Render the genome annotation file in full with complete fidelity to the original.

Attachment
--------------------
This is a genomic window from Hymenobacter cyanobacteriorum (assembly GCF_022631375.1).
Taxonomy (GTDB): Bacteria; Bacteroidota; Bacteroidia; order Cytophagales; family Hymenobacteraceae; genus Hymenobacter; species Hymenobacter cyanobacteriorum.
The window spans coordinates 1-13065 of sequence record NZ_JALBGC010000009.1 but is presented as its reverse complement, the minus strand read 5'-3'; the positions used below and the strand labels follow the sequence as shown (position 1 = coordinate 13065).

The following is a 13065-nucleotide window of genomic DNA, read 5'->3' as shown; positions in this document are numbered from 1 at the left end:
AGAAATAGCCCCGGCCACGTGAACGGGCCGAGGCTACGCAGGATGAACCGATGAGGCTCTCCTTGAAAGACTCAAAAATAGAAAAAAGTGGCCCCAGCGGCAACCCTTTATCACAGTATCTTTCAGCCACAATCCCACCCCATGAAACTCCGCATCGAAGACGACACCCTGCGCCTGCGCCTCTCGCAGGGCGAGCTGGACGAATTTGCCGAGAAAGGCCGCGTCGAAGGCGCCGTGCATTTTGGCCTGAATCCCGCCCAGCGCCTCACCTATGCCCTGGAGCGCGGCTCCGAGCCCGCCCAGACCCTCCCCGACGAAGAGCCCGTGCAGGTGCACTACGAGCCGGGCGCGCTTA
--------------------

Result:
This is a genomic window from Hymenobacter cyanobacteriorum (assembly GCF_022631375.1).
Taxonomy (GTDB): Bacteria; Bacteroidota; Bacteroidia; order Cytophagales; family Hymenobacteraceae; genus Hymenobacter; species Hymenobacter cyanobacteriorum.
The window spans coordinates 1-13065 of sequence record NZ_JALBGC010000009.1 but is presented as its reverse complement, the minus strand read 5'-3'; the positions used below and the strand labels follow the sequence as shown (position 1 = coordinate 13065).

The following is a 13065-nucleotide window of genomic DNA, read 5'->3' as shown; positions in this document are numbered from 1 at the left end:
AGAAATAGCCCCGGCCACGTGAACGGGCCGAGGCTACGCAGGATGAACCGATGAGGCTCTCCTTGAAAGACTCAAAAATAGAAAAAAGTGGCCCCAGCGGCAACCCTTTATCACAGTATCTTTCAGCCACAATCCCACCCCATGAAACTCCGCATCGAAGACGACACCCTGCGCCTGCGCCTCTCGCAGGGCGAGCTGGACGAATTTGCCGAGAAAGGCCGCGTCGAAGGCGCCGTGCATTTTGGCCTGAATCCCGCCCAGCGCCTCACCTATGCCCTGGAGCGCGGCTCCGAGCCCGCCCAGACCCTCCCCGACGAAGAGCCCGTGCAGGTGCACTACGAGCCGGGCGCGCTTA